ALPHABETICAL BRAIN™ VOCABULARY
#5 of 100 MOST INFLUENTIAL SCIENTISTS
#5 LOUIS PASTEUR
Life Dates: 1822-1895
GERM THEORY OF DISEASE
AND INVENTOR OF PASTEURIZATION
Louis Pasteur was a French chemist and microbiologist renowned for his discoveries of the principles of vaccination, microbial fermentation and pasteurization.
He is remembered for his remarkable breakthroughs in the causes and preventions of diseases. His discoveries have saved countless lives ever since. He reduced mortality from puerperal fever, and created the first vaccines for rabies and anthrax. His medical discoveries provided direct support for the Germ Theory of Disease and its application in clinical medicine.
While Pasteur was not the first to propose the germ theory (Girolamo Fracastoro, Agostino Bassi and others had suggested it earlier, with the significant experimental demonstration by Francesco Redi in the 17th century), he developed it and conducted experiments that clearly indicated its correctness and managed to convince most of Europe that it was true. Today, he is often regarded as one of the Fathers of Germ Theory.
However, Pasteur is best known to the general public for his invention of the technique of treating milk and wine to stop bacterial contamination, a process now called pasteurization. And he is now regarded as one of the three main founders of bacteriology, along with Ferdinand Cohn and Robert Koch, and is popularly known as the Father of Microbiology.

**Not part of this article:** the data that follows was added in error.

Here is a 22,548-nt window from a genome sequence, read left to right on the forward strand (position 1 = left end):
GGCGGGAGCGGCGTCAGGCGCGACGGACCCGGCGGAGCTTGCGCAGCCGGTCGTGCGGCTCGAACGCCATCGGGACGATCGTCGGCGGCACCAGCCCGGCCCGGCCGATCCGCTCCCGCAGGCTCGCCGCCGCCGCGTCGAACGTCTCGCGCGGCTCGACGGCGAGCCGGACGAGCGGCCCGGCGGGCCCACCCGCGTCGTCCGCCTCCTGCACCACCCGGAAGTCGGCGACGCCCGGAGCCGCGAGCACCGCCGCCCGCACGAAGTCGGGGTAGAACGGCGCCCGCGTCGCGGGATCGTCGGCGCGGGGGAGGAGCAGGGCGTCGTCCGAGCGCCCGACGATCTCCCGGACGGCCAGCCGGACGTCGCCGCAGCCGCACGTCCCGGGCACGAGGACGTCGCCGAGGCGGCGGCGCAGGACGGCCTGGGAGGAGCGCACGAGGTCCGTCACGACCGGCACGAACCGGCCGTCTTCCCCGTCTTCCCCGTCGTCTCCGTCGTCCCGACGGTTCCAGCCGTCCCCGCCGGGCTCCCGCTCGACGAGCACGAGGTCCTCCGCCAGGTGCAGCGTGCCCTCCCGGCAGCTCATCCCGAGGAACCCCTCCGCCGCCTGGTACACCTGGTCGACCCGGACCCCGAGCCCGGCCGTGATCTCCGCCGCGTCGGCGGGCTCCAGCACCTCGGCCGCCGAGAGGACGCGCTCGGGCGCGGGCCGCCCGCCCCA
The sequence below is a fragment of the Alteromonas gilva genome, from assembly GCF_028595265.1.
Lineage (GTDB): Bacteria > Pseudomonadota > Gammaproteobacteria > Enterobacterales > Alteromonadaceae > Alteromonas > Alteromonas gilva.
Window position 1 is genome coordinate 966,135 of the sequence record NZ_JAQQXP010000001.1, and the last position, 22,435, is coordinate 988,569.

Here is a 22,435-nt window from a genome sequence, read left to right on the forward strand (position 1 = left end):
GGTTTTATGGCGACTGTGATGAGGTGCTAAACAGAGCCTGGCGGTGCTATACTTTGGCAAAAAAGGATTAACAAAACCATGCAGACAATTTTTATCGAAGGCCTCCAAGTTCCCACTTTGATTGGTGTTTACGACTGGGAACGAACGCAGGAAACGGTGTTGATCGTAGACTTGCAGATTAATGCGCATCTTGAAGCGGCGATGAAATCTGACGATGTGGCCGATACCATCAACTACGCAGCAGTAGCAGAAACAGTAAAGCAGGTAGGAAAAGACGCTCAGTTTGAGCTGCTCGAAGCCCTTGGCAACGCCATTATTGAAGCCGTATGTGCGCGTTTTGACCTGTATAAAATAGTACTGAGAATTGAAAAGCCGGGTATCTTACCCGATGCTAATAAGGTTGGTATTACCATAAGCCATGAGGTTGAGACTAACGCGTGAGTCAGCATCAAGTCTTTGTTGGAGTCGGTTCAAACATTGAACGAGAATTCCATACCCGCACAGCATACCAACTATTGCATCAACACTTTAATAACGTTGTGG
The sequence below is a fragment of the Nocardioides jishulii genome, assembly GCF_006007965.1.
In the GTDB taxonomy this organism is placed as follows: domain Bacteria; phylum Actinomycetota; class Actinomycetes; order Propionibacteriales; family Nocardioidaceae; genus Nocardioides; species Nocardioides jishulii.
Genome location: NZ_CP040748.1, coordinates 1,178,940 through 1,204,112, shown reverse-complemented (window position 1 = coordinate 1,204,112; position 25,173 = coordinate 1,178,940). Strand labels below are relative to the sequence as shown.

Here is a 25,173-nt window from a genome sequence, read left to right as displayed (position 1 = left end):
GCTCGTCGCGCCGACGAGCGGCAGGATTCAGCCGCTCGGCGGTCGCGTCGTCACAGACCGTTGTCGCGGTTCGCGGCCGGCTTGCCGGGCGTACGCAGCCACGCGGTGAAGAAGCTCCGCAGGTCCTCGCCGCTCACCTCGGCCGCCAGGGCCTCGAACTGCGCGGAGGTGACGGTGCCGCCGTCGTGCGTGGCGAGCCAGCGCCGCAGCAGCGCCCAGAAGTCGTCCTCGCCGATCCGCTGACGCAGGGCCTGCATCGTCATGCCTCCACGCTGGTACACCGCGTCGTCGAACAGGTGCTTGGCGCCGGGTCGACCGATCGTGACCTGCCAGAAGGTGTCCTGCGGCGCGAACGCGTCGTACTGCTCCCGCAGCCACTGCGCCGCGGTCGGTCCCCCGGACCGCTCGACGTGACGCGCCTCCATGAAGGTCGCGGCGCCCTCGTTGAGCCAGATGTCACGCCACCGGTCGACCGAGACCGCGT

Pasteur was responsible for defeating the Doctrine of Spontaneous Generation. He performed experiments that showed that without contamination, microorganisms could not develop. Under the auspices of the French Academy of Sciences, he demonstrated that in sterilized and sealed flasks nothing ever developed, and in sterilized but open flasks microorganisms could grow. This experiment won him the Alhumbert Prize of the Academy.
Pasteur also made significant discoveries in chemistry, most notably on the molecular basis for the asymmetry of certain crystals and racemization. Early in his career, his investigation of Tartaric acid resulted in the first resolution of what we now call optical isomers.
Pasteur's work led the way to our current understanding of the fundamental principal of optical isomers in the structure of organic compounds.
The Scientific 100 by John Simmons (pages 27-32); Britannica Encyclopedia; and Wikipedia.
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